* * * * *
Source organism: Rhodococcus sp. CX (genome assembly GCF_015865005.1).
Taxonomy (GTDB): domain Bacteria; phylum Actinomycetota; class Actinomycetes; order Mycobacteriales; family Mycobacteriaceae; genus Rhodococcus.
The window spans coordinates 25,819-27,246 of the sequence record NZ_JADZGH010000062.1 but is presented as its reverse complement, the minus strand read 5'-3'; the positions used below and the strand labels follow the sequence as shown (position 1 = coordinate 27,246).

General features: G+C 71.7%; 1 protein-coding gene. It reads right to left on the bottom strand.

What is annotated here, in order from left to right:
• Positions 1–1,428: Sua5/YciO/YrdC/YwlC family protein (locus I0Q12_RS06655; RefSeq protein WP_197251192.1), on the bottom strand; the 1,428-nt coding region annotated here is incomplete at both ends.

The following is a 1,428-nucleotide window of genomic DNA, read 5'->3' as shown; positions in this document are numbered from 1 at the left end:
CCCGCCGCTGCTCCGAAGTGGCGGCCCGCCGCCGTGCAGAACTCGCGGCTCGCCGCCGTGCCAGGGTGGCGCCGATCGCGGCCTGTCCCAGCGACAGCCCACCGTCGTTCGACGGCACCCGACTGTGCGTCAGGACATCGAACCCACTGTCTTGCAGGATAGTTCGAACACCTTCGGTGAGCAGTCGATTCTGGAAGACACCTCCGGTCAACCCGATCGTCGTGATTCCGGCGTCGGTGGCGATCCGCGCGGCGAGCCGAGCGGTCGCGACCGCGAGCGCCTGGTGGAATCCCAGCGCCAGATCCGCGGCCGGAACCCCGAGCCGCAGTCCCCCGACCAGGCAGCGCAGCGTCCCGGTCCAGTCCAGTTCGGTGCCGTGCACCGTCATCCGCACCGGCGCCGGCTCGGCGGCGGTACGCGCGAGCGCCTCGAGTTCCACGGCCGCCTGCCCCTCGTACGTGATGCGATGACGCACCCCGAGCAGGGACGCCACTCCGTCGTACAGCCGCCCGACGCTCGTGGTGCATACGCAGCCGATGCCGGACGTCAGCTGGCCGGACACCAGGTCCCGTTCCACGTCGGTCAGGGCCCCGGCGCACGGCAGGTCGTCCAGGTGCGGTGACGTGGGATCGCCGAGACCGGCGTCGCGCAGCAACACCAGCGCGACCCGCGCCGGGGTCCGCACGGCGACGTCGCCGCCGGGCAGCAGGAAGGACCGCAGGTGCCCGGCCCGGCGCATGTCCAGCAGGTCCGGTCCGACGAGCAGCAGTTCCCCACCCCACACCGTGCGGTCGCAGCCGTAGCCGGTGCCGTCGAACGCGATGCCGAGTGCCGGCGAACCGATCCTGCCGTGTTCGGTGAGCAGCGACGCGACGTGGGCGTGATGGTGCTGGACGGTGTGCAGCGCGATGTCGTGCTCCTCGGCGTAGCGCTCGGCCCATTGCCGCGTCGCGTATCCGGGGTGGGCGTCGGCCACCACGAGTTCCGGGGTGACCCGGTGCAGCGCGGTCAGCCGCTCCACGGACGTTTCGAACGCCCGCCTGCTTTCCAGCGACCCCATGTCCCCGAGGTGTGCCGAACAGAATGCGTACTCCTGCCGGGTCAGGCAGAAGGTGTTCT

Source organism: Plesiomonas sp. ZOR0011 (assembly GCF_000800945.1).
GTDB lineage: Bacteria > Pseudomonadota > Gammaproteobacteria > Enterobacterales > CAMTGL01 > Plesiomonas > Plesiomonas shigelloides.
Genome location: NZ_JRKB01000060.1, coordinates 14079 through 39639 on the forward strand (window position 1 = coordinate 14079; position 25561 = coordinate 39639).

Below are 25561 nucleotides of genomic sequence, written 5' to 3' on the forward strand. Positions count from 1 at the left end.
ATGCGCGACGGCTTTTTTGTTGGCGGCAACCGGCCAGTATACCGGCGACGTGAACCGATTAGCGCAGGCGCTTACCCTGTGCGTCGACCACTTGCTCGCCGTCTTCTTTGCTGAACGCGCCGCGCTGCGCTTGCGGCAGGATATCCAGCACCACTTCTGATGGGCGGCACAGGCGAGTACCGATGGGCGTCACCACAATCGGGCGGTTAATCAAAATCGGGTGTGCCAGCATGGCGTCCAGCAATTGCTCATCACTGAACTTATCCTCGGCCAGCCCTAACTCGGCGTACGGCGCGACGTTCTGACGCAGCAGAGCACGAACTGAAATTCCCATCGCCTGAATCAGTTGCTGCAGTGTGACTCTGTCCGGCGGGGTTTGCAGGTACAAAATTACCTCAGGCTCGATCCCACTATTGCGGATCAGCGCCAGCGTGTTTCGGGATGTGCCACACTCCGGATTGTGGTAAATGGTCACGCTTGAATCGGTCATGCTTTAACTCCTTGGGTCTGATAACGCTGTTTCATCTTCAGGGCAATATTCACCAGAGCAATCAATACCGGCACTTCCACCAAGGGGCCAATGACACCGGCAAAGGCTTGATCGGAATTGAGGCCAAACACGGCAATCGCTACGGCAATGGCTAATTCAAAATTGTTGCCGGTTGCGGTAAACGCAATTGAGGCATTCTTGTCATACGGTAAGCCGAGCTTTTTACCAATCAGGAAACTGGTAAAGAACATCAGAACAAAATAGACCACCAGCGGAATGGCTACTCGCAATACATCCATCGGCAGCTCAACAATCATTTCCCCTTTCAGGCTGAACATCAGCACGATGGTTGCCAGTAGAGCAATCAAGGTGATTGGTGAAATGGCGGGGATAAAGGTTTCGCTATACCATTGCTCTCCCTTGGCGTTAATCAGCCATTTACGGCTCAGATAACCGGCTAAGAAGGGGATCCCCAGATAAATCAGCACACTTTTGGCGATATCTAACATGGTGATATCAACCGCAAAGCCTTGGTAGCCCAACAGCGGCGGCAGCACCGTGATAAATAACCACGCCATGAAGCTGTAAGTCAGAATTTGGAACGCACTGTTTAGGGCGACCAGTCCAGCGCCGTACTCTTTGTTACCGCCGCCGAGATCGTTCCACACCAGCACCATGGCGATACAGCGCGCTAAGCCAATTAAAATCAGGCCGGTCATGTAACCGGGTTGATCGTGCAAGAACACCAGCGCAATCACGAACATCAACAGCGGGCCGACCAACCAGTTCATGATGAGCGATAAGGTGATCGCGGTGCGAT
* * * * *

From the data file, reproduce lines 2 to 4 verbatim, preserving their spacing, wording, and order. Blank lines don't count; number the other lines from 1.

Taxonomy (GTDB): domain Bacteria; phylum Actinomycetota; class Actinomycetes; order Mycobacteriales; family Mycobacteriaceae; genus Rhodococcus.
The window spans coordinates 25,819-27,246 of the sequence record NZ_JADZGH010000062.1 but is presented as its reverse complement, the minus strand read 5'-3'; the positions used below and the strand labels follow the sequence as shown (position 1 = coordinate 27,246).

General features: G+C 71.7%; 1 protein-coding gene. It reads right to left on the bottom strand.